The trip includes drastic overpacking of the brown Chevy sedan, a reluctant starter motor, an endlessly carsick and complaining Randy, side trips to shop for unnecessary "slob art", a flat tire, running out of gas as the Old Man insists on only "Texas Royal Supreme Blue" gasoline, a misadventure at a gas station with an unseen enormous growling "meers hound," a boiled-over radiator as an occasion for a roadside picnic, and a missed detour sign and resulting circular detour due to squabbling among the kids. In the middle of a pasture, as cows surround the car, adult Ralph describes the scene: "beset on all sides by strange creatures, the lost mariner searches and searches, in the Sargasso sea of life." Rounding out the road trip, more unnecessary shopping, a Dutch lawn windmill being bought and put on top of the car, Ralph's confession of forgetting the fishing tackle, being stuck behind a live poultry truck, and panic over another "magically appearing" carbound bee. When they finally arrives at Clear Lake, the Old Man learns that the fish have stopped biting. Ralph discovers the Old Man had packed the fishing tackle after all, and they walk out onto the boat ramp to take in the view, as a few drops of rain fall. A torrential downpour develops, and in the cabin, leaks from the roof drip into every available pot and basin, as adult Ralph describes, all day, everyday of their vacation. At bedtime, Mom reassures him that the Old Man loves him, even though he never calls him by his real name (just "watermelon", "radish-top", "cookie cutter", etc.). A lightning strike knocks out power to the rain-drenched lakeside camp's welcome sign, and the credits roll.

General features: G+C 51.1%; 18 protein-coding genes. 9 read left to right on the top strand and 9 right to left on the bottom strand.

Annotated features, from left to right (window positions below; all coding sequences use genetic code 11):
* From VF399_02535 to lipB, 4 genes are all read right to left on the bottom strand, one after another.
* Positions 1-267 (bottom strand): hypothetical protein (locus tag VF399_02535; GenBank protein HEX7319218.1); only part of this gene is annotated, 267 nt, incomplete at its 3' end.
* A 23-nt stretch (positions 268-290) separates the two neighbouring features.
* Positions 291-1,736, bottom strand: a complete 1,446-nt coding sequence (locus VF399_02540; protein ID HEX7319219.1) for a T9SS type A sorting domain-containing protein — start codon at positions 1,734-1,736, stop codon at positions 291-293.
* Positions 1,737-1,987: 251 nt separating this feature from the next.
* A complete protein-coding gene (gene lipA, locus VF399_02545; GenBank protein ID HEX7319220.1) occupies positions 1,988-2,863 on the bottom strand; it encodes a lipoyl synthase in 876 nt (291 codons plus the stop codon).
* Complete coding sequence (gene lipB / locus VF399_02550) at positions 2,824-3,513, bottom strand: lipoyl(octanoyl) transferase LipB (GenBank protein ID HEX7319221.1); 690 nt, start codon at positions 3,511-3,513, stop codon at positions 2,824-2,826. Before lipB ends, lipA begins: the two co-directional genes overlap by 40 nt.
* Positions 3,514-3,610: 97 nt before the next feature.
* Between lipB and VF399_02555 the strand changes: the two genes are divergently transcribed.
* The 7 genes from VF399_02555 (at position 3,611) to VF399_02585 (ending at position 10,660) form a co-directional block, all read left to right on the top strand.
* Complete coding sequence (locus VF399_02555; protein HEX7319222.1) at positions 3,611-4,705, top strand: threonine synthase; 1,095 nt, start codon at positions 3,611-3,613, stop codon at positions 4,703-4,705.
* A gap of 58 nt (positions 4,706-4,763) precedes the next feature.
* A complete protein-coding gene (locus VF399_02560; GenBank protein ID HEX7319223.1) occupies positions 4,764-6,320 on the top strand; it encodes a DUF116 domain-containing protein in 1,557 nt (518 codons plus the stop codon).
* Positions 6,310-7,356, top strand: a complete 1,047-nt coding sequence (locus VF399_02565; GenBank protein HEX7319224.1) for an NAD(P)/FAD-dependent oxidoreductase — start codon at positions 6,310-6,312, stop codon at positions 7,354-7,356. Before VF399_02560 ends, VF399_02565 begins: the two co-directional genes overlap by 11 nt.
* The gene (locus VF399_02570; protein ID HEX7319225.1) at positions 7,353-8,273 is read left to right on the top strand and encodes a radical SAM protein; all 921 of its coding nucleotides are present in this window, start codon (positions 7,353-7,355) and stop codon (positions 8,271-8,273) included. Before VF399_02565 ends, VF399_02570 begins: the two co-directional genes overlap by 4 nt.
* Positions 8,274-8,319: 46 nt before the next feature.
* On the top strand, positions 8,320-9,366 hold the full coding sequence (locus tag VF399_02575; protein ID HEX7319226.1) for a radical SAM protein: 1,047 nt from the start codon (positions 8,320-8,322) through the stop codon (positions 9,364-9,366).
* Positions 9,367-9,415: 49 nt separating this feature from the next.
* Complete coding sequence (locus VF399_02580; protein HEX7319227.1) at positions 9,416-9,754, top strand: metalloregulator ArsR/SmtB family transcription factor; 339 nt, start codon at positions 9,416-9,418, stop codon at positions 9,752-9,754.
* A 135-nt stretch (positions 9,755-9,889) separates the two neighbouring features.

Cast

Adult Ralph: Jean Shepherd

Old Man: James B. Sikking

Mom: Dorothy Lyman

Young Ralph: Jerry O'Connell

Randy: Jason Clarke Adams

Scott: Jean Shepherd

Flick: Cameron Johann

Schwartz: Ross Eldridge

Cop: Bill McDonald

Clerk: Marjorie O'Neill-Butler

Johnson: Edward Logan

Archie: W. Clapham Murray

Zudoc: Frank T. Wells

Gertz: Peter Gerety

John: Robert T. Colonna

Ace: Arnie Cox

Mrs. Kissel: Leslie Harrell

Animal Shelter Assistant: Dorothy Chiesa

Chauffeur: Martin Rayner

Colette: Annabelle Weenick

Grannie: John William Galt

Gas Station Attendant: Peyton Park

Ollie: Desmond Dhooge

Fuzzhead: Daphne

Production

The film was a co-production of "Disney, public TV's American Playhouse and Boston public TV station WGBH," funded by Disney, under the terms, according to Shepherd, that "they would have nothing to do with production." Fred Barzyk was producer for this film, as he was for Shepherd's other work for WGBH. It was produced from Shepherd's studio in Florida, and exterior scenes were shot in several locations around Dallas, Texas, to stand in for the film's "Pullman, Indiana".

Awards

The film was nominated for a Cable ACE Award for "Best Movie or Miniseries" in 1988.